Chump-Effect policies take two main forms. The first involves bestowing some financial or other benefit on a favored group. Often, these groups are poor or considered victims of discrimination. To be clear, having a compassionate safety net for the poor does not, in itself, turn other people into chumps. The problem arises when antipoverty programs make it more attractive to stay on public assistance than to become self-reliant. When poorly structured incentives reward dependence and penalize work, strivers wonder: Why do I bother? Of course, not all benefit programs are aimed at the poor. Various farm subsidies cost U.S. taxpayers more than $20 billion a year. Most of that money goes to the largest and wealthiest producers. Meantime, most farmers—just like most businesspeople—somehow survive without tapping into a giant federal slush fund. Then there are various “pro-business” programs such as the Export Import Bank, which, as Veronique de Rugy of the Mercatus Center documents, inevitably favor huge corporations such as Boeing. Businesses without armies of lobbyists must fend for themselves.
The other type of policy that turns regular folks into chumps is the failure to penalize—or sometimes even criticize—irresponsible or illegal behavior. This often reflects a well-meaning effort to avoid excessively punishing those who already face challenges in life. We see this in the decision not to prosecute most fare-beaters in New York subways, or the reluctance to remove some disruptive students from classrooms. But “defining deviancy down,” in the late senator Daniel Patrick Moynihan’s famous phrase, doesn’t affect only the underclass. White-collar criminals sometimes benefit from the perception that their crimes are less serious than those of common thieves. Today, in Portland, Oregon, and other cities, organized provocateurs—many of them white and college-educated—nightly attack government buildings and law-enforcement officers with fireworks, lasers, and firebombs. But as long as the protesters are assumed to be on the left, the national press describes their actions as “mostly peaceful.”
Virtually all transit riders pay their fares. Most students are reasonably well behaved, even in the toughest schools. Most people protesting George Floyd’s killing really have been peaceful. But when authorities downplay or ignore violations of those norms, it sends an unmistakable message to the principled majority: we take you for granted; our sympathies are with the transgressors.
Both types of Chump-Effect policies—those that unfairly distribute benefits and those that normalize transgressive behavior—are dismissive of what many call bourgeois norms. Policies that selectively favor the needs, or tolerate the misdeeds, of certain groups often have the perverse corollary of undermining the norm followers. When disruptive students remain in the classroom, it’s their attentive classmates who suffer. If a big business games federal programs for an unfair advantage, smaller businesses and consumers pay the price. What’s particularly galling about such policies isn’t just that they reward norm violators—it’s that they’re predicated on the assumption that everyone else will continue adhering to the norms. That’s wishful thinking, of course. Over time, policies that excuse lax behavior by the few will begin to influence the many, corroding the standards that keep a society healthy.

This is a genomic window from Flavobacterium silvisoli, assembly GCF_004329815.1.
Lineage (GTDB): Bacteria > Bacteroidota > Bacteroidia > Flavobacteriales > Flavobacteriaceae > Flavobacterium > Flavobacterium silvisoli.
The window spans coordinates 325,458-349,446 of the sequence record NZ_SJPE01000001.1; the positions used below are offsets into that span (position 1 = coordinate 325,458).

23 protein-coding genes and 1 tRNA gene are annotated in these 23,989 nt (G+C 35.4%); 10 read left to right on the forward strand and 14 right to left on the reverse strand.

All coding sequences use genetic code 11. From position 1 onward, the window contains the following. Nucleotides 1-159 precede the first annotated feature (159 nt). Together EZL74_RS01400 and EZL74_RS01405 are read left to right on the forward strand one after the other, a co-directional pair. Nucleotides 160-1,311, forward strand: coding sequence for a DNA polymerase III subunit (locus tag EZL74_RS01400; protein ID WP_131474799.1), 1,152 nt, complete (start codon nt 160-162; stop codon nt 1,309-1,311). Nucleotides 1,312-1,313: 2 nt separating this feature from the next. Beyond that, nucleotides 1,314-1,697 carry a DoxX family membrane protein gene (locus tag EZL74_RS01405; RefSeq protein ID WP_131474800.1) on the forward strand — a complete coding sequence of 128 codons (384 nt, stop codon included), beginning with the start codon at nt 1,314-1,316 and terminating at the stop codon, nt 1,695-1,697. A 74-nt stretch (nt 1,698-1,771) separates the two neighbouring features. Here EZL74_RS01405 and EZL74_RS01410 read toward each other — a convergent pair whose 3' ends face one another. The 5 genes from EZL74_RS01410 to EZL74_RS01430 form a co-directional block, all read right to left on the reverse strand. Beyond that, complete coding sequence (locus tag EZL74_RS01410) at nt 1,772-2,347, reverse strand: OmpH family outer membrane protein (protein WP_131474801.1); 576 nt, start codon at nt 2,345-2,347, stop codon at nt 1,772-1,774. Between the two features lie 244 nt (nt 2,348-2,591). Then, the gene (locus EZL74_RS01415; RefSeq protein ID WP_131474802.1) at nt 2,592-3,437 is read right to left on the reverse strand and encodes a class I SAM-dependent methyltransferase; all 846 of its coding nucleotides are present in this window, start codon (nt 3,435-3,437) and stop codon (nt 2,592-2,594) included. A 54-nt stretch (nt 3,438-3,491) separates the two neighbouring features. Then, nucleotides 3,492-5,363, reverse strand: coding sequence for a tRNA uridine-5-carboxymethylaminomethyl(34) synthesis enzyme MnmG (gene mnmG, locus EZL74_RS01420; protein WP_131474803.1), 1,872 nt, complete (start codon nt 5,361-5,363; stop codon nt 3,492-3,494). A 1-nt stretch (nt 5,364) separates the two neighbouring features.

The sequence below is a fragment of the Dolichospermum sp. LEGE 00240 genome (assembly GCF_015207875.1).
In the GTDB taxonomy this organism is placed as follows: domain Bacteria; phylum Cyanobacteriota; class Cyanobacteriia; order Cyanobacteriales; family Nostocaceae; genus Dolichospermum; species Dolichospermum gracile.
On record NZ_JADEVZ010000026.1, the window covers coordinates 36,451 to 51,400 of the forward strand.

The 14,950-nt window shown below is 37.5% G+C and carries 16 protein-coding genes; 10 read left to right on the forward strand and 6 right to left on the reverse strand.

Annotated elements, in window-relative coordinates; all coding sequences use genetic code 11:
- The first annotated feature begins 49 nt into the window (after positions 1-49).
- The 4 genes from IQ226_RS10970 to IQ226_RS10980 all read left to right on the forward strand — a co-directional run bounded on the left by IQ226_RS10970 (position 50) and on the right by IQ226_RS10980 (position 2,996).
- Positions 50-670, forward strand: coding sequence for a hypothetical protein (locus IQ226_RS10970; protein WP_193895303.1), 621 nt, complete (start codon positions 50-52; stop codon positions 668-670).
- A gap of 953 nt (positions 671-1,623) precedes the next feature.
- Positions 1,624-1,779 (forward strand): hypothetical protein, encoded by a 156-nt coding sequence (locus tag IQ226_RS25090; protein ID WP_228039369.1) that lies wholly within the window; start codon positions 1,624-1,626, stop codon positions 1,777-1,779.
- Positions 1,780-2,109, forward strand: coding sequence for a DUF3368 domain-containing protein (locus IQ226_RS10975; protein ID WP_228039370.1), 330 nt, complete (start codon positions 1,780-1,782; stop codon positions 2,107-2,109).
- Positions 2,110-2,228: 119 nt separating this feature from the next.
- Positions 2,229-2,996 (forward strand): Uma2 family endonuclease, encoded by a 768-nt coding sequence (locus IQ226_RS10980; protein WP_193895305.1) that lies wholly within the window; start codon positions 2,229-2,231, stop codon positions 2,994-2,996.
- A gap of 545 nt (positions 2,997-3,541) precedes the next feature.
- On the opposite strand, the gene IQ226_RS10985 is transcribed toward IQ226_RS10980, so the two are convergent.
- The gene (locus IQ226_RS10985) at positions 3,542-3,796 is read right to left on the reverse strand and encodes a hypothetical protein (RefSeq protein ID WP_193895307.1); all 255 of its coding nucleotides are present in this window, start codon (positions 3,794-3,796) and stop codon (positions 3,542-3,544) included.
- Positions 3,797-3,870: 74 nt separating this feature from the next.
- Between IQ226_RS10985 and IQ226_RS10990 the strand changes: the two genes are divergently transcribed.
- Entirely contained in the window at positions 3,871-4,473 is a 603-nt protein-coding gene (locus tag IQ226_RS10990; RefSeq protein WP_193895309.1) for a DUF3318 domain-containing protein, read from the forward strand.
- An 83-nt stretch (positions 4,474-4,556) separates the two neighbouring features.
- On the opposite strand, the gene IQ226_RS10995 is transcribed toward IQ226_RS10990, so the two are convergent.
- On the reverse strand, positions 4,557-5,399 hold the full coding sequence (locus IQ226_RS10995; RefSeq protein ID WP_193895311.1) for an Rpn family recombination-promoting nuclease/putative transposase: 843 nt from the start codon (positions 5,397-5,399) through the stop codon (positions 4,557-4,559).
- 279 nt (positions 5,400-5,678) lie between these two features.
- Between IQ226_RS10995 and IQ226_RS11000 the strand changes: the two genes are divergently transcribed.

To be clear, not everyone who benefits from Chump-Effect policies is a slacker or selfish rulebreaker. People in genuine need have every right to sign up for anti-poverty programs, just as farmers who receive federal aid are simply working within the existing system. Nor is it unethical for people to take advantage of arcane tax breaks, or for members of public-employee unions to enjoy their lavish pensions. When flawed programs make unemployment more lucrative than work, pay farmers to grow crops no one wants to buy, or create tax loopholes for favored industries, you can’t blame people for acting accordingly. And when government expands its role in distributing society’s resources, you can’t blame influential groups—farmers, unions, businesses—for lobbying in their own interests. But over time, the number of people and businesses dependent on subsidies and other targeted benefits will grow. So will their political influence. Meantime, the pool of people forced to get by without special carve-outs will shrink, even as its members pay the tab for everyone else. In the end, Chump Effect policies encourage Americans to see themselves, not as self-reliant individuals and families, but as members of competing groups, all jockeying for advantage. This is a recipe for political conflict and resentment.
No one likes being treated like a chump. Not even monkeys. In a famous 2003 experiment, researchers trained capuchin monkeys to perform small tasks in return for a treat, either a delicious grape or a less desirable chunk of cucumber. When the monkeys were alone, they would accept either grapes or cucumbers as their reward. But then the researchers put two female capuchins in adjacent cages. Each completed her task, and each received a treat. But one monkey got a grape, while the other got only cucumber. When the second monkey saw that she’d been shortchanged, she howled in protest and hurled the cucumber back at the researcher. When the task was repeated, and again poor capuchin #2 received a cucumber while her neighbor got a grape, she stood up and shook her enclosure in outrage and despair.